A Room of One's Own

Thursday, March 22, 2012

A Room of One’s Own

by Virginia Woolf


This famous publication originated as a series of lectures given by Woolf at two women’s colleges in 1928. She talked about women’s role in literature and their potential for creation vs. their actual ability to produce based on their status and income. She gives the wonderful example of William Shakespeare fictional sister Judith. If a woman came from the same station in life that Shakespeare did, what options would be available for her? Would she have had the freedom to write and act in plays? No, of course she wouldn’t. Women weren’t even allowed to perform back then, much less publish their work.

The essay examines whether women were capable of producing, and in fact free to produce work of the quality of William Shakespeare, addressing the limitations that past and present women writers face. When one has no money, one hardly has the time or energy to pursue their passions. Instead they must work each day to feed their families and survive.

“…how unpleasant it is to be locked out; and I thought how it is worse perhaps to be locked in.”

It’s easy to take these things for granted in the 21st century. Women may not have perfect equality in the work field, but we can work and we have rights that others were denied for centuries. Many of the female authors who stand out in previous centuries usually had to choose writing over children and sometimes over marriage (like Jane Austen, the Brontes, only one of whom married, etc.) Nowadays we can choose whether we want to marry or have children or a career or travel or all of the above. Because of this, we have so many more female writers than past centuries have held.

My favorite thing from the book was her comment about how each novel is built on all the work that preceded it. I think she’s right and that it holds true for both men and women in literature. Societies can’t help but incorporate the strides made by others into the development of current work.

“Without those forerunners, Jane Austen and the Brontes and George Eliot could no more have written than Shakespeare could have written without Marlowe without Chaucer, or Chaucer without those forgotten poets who paved the ways and tamed the natural savagery of the tongue.”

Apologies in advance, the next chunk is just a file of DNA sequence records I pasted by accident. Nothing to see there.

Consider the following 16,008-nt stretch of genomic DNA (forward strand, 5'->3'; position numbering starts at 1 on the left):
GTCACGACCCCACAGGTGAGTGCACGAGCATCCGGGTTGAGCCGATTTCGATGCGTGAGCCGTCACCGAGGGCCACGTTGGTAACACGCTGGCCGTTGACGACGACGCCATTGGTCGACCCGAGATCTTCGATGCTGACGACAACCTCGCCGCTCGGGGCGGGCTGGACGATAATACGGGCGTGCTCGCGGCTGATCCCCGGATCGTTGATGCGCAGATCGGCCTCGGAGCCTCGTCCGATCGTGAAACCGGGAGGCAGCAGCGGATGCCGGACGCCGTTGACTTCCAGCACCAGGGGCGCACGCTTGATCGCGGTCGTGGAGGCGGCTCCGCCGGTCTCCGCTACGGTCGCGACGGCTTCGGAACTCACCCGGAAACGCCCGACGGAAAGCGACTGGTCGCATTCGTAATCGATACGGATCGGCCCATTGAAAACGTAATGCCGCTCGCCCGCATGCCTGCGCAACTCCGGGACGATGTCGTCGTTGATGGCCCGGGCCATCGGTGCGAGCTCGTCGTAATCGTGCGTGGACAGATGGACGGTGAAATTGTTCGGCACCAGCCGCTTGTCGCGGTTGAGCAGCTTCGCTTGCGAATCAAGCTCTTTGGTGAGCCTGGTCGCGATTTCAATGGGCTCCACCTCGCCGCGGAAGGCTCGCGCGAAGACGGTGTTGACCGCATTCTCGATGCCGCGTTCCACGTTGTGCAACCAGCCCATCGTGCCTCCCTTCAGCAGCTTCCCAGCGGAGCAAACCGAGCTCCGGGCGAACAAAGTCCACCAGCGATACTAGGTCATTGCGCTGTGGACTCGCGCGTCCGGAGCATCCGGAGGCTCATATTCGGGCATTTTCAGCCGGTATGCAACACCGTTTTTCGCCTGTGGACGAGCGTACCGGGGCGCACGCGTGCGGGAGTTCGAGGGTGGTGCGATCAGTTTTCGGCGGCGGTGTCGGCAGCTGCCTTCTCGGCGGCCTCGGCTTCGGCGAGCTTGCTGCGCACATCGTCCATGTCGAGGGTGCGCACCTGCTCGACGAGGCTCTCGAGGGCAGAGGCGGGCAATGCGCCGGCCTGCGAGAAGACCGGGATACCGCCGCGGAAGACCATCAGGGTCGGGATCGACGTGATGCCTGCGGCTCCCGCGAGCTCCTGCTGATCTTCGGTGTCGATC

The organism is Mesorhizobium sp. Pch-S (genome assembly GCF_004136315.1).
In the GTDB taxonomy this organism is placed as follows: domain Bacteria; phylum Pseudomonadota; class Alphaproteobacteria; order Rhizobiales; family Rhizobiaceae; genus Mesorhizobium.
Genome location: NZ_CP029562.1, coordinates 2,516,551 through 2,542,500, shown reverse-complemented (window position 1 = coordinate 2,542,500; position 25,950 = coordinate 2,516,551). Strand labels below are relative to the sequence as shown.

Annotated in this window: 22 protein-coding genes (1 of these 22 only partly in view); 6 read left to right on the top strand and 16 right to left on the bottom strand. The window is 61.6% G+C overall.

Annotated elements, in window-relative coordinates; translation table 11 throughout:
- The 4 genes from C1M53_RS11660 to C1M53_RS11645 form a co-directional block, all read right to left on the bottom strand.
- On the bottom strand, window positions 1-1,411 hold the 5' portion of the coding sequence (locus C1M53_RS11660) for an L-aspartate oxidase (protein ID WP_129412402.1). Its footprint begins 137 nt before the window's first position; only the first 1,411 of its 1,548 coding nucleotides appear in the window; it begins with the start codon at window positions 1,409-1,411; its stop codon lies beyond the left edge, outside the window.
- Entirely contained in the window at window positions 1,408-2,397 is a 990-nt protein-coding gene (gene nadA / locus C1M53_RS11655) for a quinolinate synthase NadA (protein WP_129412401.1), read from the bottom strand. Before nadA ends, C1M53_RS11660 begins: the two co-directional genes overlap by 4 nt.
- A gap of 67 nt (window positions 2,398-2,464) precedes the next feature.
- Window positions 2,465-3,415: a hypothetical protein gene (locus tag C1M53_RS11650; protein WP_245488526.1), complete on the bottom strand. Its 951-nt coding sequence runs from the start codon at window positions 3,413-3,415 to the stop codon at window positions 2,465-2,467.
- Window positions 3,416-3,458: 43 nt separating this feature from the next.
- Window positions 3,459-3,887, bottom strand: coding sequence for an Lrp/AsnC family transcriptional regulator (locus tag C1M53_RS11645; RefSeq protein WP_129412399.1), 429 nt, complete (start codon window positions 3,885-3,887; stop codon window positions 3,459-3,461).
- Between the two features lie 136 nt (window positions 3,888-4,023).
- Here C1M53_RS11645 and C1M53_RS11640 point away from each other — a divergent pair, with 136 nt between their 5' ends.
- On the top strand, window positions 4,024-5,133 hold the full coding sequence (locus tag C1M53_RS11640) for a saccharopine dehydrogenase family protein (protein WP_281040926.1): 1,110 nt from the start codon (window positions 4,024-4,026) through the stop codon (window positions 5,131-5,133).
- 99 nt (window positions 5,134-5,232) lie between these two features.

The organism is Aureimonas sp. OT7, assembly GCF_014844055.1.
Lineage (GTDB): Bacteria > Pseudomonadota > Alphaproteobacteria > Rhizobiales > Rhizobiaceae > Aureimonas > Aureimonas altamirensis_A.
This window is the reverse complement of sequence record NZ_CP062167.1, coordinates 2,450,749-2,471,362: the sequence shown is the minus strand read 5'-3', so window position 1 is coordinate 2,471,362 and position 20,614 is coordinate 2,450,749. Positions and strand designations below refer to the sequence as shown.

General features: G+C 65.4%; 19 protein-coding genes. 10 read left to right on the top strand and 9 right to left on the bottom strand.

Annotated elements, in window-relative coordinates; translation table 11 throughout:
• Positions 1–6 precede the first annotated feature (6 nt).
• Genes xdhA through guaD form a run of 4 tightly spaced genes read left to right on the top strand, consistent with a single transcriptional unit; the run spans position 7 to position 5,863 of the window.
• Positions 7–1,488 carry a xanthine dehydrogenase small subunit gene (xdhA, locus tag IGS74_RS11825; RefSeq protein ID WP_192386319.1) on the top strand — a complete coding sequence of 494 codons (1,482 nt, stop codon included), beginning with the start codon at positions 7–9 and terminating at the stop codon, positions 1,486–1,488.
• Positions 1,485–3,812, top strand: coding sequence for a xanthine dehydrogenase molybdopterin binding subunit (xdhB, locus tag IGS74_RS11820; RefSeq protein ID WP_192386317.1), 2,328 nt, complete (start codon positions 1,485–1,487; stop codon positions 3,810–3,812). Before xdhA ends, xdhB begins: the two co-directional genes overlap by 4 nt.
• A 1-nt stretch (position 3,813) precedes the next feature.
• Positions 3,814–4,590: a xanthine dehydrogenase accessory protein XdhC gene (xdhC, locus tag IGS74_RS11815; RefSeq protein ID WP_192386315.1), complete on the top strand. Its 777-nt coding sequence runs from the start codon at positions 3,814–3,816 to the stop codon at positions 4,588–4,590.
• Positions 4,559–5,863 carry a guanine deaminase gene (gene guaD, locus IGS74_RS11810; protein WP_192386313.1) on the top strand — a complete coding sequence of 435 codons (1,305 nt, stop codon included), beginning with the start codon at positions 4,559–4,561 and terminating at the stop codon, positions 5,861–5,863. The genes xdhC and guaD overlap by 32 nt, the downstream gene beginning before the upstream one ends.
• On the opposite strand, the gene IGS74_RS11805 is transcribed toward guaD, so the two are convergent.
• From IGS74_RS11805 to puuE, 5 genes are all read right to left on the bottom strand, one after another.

I really loved the book. It made me think and made me appreciate all that women have had to go through to get us to this point. It also made me want to do all that I can to take advantage of that freedom and perpetuate it for women around the world.

“Suppose, for instance, that men were only represented in literature as the lovers of women, and were never the friends of men, soldiers, thinkers, dreamers; how few parts in the plays of Shakespeare could be allotted to them; how literature would suffer!”

“By hook or by crook, I hope that you will possess yourself of money enough to travel and to idle, to contemplate the future or the past of the world, to dream over books and loiter at street corners and let the line of thought dip into the stream."

For a more in-depth look at the book and its impact visit Things Mean a Lot or A Room of One’s Own and read their eloquent thoughts.


*ೃ༄ Jillian said...

I loved this essay. I need to reread it. :)

Kailana said...

This has been on my to read list for ages. I am really bad about getting around to Woolf.

Teacher/Learner said...

The restrictions on the success of women writers have (for the most part) lifted but Woolf's essay is still relevant reading. I read this piece in college and it got me interested in reading more classics. Glad you enjoyed it as well :)

Jenners said...

I've tried Woolf and not done well. Perhaps this is the way to introduce myself to her. Those quotes are wonderful.

Melissa (Avid Reader) said...

Jillian - I love that you named your blog after it!

Kailana - I've been meaning to read about a dozen of her books. I bought this one in Paris in 2005, so obviously I haven't made her a priority.

Teacher/Learner - It was interesting to hear a famous female author's thoughts on the history of female authors. The woman knows what she's talking about!

Jenners - Yes! Read this, I don't do well with Woolf either. She's too poetic for me. I'm hoping she'll grow on my with time, Mrs. Dalloway was not a success for me, but this one is so straight forward, it worked for me.

Sandy Nawrot said...

I have always been very intimidating by this author. I think I am afraid she is too smart for me. But you inspire me. Your enthusiasm is infectious!

Melissa (Avid Reader) said...

Sandy - She is so intimidating! I would start with this essay though, it's much more accessible.

Ana S. said...

Thank you for the link, Melissa! I really enjoyed reading your thoughts as well. PS: I've been thinking about your question about Le Guin and will e-mail you back this weekend!

Melissa (Avid Reader) said...

Nymeth - Great! There's no hurry at all, I just knew you'd have a good idea where to start. Thanks!